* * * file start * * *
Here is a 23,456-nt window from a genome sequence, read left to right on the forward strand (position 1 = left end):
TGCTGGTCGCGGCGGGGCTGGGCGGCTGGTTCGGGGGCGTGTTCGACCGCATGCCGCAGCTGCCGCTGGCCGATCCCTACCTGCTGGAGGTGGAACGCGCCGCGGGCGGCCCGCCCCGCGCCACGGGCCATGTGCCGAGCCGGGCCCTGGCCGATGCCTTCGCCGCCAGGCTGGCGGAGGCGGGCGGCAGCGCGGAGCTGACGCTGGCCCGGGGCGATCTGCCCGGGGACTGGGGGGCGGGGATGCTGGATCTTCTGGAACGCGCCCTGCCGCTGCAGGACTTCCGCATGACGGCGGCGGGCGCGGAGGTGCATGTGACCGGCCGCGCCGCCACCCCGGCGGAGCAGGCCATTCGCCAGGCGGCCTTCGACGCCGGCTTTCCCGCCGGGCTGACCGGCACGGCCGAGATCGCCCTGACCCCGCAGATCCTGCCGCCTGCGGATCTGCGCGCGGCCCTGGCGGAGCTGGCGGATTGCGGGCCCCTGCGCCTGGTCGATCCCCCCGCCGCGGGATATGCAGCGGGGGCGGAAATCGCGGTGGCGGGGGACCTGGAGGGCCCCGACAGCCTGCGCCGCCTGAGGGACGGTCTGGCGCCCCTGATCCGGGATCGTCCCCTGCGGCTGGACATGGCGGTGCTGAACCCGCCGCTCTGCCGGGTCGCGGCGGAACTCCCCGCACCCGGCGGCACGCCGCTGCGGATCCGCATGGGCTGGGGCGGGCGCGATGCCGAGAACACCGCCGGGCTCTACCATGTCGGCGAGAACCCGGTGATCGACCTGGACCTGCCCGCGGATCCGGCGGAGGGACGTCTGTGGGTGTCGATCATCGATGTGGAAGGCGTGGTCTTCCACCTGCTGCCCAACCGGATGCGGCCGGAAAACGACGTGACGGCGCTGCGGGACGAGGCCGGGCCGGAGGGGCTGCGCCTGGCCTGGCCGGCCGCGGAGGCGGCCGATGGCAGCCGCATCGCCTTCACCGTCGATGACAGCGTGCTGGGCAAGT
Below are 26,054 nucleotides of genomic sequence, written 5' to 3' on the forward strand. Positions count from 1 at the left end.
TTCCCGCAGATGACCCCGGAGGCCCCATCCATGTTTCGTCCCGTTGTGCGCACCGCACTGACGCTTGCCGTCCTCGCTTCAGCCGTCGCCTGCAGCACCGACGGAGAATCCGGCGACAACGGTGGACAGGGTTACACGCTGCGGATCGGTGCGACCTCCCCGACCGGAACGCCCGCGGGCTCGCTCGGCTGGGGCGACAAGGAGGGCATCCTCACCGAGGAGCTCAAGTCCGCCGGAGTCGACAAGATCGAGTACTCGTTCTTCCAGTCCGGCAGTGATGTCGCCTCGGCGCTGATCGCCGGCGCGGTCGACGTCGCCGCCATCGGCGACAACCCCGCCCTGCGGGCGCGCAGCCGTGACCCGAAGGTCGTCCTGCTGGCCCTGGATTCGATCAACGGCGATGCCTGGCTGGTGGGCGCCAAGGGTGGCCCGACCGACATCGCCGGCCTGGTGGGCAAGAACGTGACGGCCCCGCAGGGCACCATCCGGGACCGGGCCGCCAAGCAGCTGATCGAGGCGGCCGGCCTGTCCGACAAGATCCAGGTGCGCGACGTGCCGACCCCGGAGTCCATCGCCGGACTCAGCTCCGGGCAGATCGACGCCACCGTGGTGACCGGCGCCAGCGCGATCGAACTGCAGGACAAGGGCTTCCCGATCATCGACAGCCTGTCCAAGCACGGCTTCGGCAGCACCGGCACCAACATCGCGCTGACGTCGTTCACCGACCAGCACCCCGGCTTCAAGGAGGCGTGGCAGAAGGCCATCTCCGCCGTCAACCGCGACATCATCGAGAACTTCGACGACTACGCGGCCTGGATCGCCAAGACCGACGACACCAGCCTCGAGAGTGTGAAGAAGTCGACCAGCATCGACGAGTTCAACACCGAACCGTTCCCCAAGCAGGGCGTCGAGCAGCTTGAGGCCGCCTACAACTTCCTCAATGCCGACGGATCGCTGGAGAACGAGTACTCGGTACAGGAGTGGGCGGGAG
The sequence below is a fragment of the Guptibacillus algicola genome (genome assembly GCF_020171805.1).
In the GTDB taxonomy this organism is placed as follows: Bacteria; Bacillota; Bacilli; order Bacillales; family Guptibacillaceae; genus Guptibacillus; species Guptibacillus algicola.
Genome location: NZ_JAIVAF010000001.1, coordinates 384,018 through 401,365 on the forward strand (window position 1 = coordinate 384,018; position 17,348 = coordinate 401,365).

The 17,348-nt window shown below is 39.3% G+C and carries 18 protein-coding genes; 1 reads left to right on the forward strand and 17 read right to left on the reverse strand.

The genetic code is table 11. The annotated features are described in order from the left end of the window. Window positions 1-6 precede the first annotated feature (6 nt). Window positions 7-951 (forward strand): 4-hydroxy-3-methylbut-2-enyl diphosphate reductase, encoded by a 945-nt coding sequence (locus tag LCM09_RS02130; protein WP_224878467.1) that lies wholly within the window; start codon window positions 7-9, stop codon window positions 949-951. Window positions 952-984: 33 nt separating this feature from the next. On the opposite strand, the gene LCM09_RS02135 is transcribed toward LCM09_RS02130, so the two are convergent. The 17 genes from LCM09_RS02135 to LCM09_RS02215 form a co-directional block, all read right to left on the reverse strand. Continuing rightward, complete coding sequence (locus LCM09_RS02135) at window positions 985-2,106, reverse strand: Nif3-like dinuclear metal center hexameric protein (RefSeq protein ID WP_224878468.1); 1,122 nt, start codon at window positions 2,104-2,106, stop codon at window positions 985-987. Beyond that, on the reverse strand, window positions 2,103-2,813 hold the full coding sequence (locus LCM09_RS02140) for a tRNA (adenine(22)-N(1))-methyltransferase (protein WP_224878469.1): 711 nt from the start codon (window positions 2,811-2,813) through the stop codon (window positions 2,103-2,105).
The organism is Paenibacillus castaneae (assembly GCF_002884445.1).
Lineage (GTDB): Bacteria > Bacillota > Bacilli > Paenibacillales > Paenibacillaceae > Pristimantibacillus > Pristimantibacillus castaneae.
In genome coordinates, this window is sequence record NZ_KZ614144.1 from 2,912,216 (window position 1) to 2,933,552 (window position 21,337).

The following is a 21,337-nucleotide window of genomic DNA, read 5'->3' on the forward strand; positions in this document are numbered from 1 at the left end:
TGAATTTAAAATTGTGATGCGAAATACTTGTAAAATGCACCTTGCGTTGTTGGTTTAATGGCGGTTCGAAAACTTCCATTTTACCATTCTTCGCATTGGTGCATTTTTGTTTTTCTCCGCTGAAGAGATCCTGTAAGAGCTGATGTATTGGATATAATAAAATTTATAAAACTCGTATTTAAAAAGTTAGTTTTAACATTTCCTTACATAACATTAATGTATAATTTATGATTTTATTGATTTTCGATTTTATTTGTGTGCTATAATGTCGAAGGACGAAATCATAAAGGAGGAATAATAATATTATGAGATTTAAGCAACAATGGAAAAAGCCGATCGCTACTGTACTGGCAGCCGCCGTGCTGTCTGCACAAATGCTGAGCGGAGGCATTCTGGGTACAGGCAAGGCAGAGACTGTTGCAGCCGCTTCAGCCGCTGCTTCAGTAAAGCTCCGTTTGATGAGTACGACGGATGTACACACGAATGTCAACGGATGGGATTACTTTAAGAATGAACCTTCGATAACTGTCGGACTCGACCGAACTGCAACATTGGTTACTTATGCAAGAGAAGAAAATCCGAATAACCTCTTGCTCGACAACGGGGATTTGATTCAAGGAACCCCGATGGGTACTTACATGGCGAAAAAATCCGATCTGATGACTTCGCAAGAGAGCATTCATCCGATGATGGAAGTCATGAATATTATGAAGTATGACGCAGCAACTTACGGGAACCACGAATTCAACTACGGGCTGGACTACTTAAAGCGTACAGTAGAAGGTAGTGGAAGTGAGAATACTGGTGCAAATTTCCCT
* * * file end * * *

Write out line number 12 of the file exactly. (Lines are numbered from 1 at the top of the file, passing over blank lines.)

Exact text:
In genome coordinates, this window is sequence record NZ_KZ614144.1 from 2,912,216 (window position 1) to 2,933,552 (window position 21,337).